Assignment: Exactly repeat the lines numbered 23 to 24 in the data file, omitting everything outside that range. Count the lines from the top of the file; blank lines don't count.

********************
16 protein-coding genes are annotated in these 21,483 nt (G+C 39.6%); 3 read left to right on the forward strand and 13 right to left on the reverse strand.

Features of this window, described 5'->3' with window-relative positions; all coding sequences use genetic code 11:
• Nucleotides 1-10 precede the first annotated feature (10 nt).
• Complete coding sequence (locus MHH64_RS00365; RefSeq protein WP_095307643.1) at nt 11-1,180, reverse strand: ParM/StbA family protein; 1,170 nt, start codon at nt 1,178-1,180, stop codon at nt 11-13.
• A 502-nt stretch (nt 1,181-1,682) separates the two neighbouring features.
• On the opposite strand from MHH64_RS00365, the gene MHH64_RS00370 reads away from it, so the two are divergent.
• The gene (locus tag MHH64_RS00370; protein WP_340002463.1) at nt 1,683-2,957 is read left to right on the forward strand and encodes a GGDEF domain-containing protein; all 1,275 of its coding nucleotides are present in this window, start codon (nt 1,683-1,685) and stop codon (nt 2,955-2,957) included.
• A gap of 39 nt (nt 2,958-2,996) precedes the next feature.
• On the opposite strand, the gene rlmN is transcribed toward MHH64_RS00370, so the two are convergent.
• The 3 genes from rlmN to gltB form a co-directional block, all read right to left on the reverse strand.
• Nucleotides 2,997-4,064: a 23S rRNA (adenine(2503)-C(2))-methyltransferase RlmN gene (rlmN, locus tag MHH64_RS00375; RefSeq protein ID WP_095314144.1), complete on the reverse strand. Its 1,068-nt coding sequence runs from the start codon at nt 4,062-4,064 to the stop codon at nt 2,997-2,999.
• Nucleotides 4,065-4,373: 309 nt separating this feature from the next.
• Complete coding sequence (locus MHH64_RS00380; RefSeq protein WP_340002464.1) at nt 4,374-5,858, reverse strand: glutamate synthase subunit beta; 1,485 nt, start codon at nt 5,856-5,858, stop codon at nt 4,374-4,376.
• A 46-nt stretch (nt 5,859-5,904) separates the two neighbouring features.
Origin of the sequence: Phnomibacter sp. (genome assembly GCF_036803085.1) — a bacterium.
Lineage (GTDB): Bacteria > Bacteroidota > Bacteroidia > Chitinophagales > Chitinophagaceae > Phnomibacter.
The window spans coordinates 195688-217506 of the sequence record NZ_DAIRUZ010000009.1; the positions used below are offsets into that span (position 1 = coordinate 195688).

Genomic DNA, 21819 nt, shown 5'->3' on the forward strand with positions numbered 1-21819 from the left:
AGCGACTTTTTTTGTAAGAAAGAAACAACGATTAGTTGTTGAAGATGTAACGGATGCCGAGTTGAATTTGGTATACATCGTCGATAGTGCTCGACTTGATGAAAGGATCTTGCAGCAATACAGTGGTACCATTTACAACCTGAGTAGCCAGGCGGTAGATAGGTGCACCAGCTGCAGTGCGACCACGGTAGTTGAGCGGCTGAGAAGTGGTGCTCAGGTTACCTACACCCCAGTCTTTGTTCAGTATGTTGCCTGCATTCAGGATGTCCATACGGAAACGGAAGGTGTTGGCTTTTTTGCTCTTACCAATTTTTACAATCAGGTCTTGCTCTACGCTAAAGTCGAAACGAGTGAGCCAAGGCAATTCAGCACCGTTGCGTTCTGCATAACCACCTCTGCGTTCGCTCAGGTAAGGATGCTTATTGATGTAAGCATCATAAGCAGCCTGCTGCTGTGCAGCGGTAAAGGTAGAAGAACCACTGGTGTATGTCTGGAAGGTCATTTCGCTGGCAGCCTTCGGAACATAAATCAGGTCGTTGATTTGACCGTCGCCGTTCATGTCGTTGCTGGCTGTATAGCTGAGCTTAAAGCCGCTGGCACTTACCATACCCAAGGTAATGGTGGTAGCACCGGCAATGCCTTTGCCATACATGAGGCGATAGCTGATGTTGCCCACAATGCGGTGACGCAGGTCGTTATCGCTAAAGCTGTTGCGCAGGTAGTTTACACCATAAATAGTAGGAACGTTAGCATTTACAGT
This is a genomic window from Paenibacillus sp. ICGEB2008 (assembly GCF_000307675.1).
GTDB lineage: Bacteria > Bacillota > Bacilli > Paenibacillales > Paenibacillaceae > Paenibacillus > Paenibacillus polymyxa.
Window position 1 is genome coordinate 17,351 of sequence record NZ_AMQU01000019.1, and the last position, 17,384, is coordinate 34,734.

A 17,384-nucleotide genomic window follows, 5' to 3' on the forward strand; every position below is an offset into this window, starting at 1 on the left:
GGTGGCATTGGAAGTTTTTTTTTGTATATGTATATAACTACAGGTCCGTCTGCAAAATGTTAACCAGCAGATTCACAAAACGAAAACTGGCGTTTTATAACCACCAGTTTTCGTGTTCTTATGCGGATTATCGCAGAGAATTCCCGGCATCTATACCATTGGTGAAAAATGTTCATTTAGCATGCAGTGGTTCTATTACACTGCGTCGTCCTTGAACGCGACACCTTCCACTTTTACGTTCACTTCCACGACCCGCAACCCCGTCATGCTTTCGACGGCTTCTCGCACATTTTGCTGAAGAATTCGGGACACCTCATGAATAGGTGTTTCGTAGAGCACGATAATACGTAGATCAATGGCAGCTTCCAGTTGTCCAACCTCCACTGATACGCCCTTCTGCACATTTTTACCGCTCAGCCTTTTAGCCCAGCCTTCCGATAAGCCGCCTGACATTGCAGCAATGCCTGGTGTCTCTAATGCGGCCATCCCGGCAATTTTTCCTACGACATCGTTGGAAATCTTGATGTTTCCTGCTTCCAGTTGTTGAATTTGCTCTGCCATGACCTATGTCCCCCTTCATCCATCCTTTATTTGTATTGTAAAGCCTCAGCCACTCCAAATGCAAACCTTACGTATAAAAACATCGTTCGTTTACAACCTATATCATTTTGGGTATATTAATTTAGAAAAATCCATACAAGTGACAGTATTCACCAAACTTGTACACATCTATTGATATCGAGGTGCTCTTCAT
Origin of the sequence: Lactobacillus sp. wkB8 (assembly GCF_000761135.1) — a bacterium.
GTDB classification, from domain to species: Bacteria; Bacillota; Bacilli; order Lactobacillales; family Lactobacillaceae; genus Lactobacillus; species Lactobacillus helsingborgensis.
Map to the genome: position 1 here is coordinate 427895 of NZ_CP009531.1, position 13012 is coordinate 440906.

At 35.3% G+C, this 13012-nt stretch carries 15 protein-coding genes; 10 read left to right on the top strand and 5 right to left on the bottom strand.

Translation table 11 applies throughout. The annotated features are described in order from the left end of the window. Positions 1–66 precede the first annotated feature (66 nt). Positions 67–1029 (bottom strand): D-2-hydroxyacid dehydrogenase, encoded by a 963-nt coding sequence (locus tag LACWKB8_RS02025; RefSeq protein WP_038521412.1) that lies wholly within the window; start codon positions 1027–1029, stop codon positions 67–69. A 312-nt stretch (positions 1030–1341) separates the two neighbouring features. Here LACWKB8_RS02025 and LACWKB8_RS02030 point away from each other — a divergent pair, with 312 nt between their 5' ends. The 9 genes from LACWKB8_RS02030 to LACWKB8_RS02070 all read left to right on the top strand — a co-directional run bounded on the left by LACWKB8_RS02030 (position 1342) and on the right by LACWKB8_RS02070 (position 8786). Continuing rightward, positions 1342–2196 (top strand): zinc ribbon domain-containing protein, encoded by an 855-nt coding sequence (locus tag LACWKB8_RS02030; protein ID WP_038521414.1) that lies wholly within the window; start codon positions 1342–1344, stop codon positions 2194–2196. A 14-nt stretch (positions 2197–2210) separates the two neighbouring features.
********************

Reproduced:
A 17,384-nucleotide genomic window follows, 5' to 3' on the forward strand; every position below is an offset into this window, starting at 1 on the left:
GGTGGCATTGGAAGTTTTTTTTTGTATATGTATATAACTACAGGTCCGTCTGCAAAATGTTAACCAGCAGATTCACAAAACGAAAACTGGCGTTTTATAACCACCAGTTTTCGTGTTCTTATGCGGATTATCGCAGAGAATTCCCGGCATCTATACCATTGGTGAAAAATGTTCATTTAGCATGCAGTGGTTCTATTACACTGCGTCGTCCTTGAACGCGACACCTTCCACTTTTACGTTCACTTCCACGACCCGCAACCCCGTCATGCTTTCGACGGCTTCTCGCACATTTTGCTGAAGAATTCGGGACACCTCATGAATAGGTGTTTCGTAGAGCACGATAATACGTAGATCAATGGCAGCTTCCAGTTGTCCAACCTCCACTGATACGCCCTTCTGCACATTTTTACCGCTCAGCCTTTTAGCCCAGCCTTCCGATAAGCCGCCTGACATTGCAGCAATGCCTGGTGTCTCTAATGCGGCCATCCCGGCAATTTTTCCTACGACATCGTTGGAAATCTTGATGTTTCCTGCTTCCAGTTGTTGAATTTGCTCTGCCATGACCTATGTCCCCCTTCATCCATCCTTTATTTGTATTGTAAAGCCTCAGCCACTCCAAATGCAAACCTTACGTATAAAAACATCGTTCGTTTACAACCTATATCATTTTGGGTATATTAATTTAGAAAAATCCATACAAGTGACAGTATTCACCAAACTTGTACACATCTATTGATATCGAGGTGCTCTTCAT